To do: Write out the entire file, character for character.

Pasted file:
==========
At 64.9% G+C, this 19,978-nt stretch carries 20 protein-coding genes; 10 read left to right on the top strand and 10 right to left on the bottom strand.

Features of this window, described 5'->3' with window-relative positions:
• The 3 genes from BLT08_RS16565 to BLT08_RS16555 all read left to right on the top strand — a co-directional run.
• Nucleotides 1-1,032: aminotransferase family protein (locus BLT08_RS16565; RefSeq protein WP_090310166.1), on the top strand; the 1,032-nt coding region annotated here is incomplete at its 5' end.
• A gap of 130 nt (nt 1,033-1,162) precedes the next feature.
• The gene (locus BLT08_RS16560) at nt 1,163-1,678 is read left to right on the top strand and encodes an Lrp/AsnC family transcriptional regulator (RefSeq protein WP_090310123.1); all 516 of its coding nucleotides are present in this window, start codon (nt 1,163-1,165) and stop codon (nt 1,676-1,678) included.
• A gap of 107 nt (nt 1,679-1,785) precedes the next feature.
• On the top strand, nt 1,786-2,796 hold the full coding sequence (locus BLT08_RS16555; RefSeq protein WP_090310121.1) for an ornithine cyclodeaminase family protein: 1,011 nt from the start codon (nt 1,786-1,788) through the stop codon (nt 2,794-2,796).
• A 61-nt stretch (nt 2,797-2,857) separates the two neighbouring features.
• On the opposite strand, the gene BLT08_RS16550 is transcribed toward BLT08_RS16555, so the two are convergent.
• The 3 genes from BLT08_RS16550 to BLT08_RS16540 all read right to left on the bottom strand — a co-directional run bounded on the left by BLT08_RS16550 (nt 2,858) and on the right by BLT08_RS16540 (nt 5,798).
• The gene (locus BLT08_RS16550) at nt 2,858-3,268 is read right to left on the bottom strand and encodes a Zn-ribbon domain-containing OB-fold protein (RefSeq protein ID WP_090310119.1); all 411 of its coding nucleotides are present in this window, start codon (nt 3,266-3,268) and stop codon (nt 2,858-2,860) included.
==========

At 64.9% G+C, this 19,978-nt stretch carries 20 protein-coding genes; 10 read left to right on the top strand and 10 right to left on the bottom strand.

Features of this window, described 5'->3' with window-relative positions:
• The 3 genes from BLT08_RS16565 to BLT08_RS16555 all read left to right on the top strand — a co-directional run.
• Nucleotides 1-1,032: aminotransferase family protein (locus BLT08_RS16565; RefSeq protein WP_090310166.1), on the top strand; the 1,032-nt coding region annotated here is incomplete at its 5' end.
• A gap of 130 nt (nt 1,033-1,162) precedes the next feature.
• The gene (locus BLT08_RS16560) at nt 1,163-1,678 is read left to right on the top strand and encodes an Lrp/AsnC family transcriptional regulator (RefSeq protein WP_090310123.1); all 516 of its coding nucleotides are present in this window, start codon (nt 1,163-1,165) and stop codon (nt 1,676-1,678) included.
• A gap of 107 nt (nt 1,679-1,785) precedes the next feature.
• On the top strand, nt 1,786-2,796 hold the full coding sequence (locus BLT08_RS16555; RefSeq protein WP_090310121.1) for an ornithine cyclodeaminase family protein: 1,011 nt from the start codon (nt 1,786-1,788) through the stop codon (nt 2,794-2,796).
• A 61-nt stretch (nt 2,797-2,857) separates the two neighbouring features.
• On the opposite strand, the gene BLT08_RS16550 is transcribed toward BLT08_RS16555, so the two are convergent.
• The 3 genes from BLT08_RS16550 to BLT08_RS16540 all read right to left on the bottom strand — a co-directional run bounded on the left by BLT08_RS16550 (nt 2,858) and on the right by BLT08_RS16540 (nt 5,798).
• The gene (locus BLT08_RS16550) at nt 2,858-3,268 is read right to left on the bottom strand and encodes a Zn-ribbon domain-containing OB-fold protein (RefSeq protein ID WP_090310119.1); all 411 of its coding nucleotides are present in this window, start codon (nt 3,266-3,268) and stop codon (nt 2,858-2,860) included.